6. Performance evaluation of South African coals under oxy-fuel

    CSIR Research Space (South Africa)

    Mathekga, I

    2016-07-01

    Full Text Available In this study, the experimental results of the oxy-fluidized combustion of three different South African coals (sub-bituminous) are presented. The coal samples were denoted Coal A, B, and C. Three combustion atmospheres—air, oxy (21% O(sub2)/79% CO(sub...

  7. Slurry discharge management-beach profile prediction

    Energy Technology Data Exchange (ETDEWEB)

    Bravo, R.; Nawrot, J.R. [Southern Illinois University at Carbondale, Carbondale, IL (United States). Dept. of Civil Engineering

    1996-11-01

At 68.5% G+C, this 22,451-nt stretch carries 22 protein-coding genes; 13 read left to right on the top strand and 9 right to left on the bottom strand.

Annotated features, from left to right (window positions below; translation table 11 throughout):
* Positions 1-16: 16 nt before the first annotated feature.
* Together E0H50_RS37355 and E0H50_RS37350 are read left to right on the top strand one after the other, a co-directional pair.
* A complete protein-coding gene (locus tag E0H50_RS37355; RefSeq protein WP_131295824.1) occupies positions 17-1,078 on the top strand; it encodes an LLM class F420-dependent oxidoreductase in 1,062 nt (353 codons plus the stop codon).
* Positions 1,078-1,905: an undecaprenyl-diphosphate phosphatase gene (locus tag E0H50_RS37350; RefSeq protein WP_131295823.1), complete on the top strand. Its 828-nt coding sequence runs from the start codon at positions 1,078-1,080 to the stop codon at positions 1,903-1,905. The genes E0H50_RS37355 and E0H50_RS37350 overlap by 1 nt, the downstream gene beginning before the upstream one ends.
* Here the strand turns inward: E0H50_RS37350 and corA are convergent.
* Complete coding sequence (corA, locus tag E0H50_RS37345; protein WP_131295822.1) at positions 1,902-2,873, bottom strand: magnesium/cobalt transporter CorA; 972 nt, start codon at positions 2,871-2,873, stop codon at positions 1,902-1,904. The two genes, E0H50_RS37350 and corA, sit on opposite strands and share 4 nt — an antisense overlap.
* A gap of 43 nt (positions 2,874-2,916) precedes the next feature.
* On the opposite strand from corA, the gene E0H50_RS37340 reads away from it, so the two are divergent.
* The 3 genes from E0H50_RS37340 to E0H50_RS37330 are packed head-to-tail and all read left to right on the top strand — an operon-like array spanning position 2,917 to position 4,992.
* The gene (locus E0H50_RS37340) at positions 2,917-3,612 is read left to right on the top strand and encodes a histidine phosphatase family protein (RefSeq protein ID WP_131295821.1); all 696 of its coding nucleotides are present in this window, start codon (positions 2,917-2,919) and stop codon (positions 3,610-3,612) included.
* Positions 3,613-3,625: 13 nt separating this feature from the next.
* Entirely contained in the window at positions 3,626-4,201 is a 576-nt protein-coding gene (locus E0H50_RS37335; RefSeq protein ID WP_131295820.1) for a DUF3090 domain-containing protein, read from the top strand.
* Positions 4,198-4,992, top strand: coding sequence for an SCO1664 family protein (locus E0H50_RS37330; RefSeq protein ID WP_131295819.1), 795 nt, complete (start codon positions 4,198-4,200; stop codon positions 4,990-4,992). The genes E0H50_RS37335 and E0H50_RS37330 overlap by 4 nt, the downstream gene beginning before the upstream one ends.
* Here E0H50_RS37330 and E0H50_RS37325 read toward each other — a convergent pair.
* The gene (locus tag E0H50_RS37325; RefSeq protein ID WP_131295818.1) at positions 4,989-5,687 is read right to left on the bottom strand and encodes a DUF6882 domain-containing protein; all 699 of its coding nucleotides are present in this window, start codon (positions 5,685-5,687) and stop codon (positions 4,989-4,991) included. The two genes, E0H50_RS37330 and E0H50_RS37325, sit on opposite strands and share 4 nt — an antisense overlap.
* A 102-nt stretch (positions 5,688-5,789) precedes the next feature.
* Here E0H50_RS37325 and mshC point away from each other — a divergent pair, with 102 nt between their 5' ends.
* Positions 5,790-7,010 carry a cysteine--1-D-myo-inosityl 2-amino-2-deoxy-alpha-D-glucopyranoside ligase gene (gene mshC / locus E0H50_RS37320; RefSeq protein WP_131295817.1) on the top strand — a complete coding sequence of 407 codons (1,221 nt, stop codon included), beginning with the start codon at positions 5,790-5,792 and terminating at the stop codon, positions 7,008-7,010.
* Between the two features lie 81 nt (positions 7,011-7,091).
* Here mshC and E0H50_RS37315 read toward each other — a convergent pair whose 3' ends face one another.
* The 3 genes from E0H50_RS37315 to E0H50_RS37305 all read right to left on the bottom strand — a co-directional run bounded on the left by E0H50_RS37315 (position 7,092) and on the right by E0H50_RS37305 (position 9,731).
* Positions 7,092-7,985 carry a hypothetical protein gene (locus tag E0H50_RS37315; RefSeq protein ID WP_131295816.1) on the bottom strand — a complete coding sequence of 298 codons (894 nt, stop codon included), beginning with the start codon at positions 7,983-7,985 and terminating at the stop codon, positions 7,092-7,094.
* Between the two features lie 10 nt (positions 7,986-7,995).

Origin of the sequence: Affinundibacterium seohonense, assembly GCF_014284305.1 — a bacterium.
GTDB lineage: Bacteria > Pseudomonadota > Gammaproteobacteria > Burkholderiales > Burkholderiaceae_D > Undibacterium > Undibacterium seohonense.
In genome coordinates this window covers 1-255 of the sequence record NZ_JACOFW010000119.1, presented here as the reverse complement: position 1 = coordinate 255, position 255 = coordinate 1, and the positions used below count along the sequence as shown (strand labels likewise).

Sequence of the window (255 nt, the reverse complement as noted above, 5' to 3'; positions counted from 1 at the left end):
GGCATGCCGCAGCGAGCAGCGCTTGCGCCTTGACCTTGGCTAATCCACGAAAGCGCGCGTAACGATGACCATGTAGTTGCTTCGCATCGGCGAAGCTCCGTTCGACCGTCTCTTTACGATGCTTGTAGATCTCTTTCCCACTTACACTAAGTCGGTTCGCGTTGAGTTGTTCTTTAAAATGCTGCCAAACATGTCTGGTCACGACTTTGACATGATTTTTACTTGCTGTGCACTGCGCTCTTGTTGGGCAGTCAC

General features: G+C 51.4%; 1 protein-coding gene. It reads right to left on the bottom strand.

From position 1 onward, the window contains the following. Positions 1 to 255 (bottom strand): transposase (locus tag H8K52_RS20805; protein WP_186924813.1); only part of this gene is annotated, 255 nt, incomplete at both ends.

Mine tailings dams are embankments used by the mining industry to retain the tailings products after the mineral preparation process. Based on the acid-waste stereotype that all coal slurry is acid producing, current reclamation requires a four foot soil cover for inactive slurry disposal areas. Compliance with this requirement is both difficult and costly and in some case unnecessary, as not all the slurry, or portions of slurry impoundments are acid producing. Reduced costs and recent popularity of wetland development has prompted many operators to request reclamation variances for slurry impoundments. Waiting to address slurry reclamation until after the impoundment is full, limits the flexibility of reclamation opportunities. This paper outlines a general methodology to predict the formation of the beach profile for mine tailings dams, by the discharge volume and location of the slurry into the impoundment. The review is presented under the perspective of geotechnical engineering and waste disposal management emphasizing the importance of pre-planning slurry disposal land reclamation. 4 refs., 5 figs.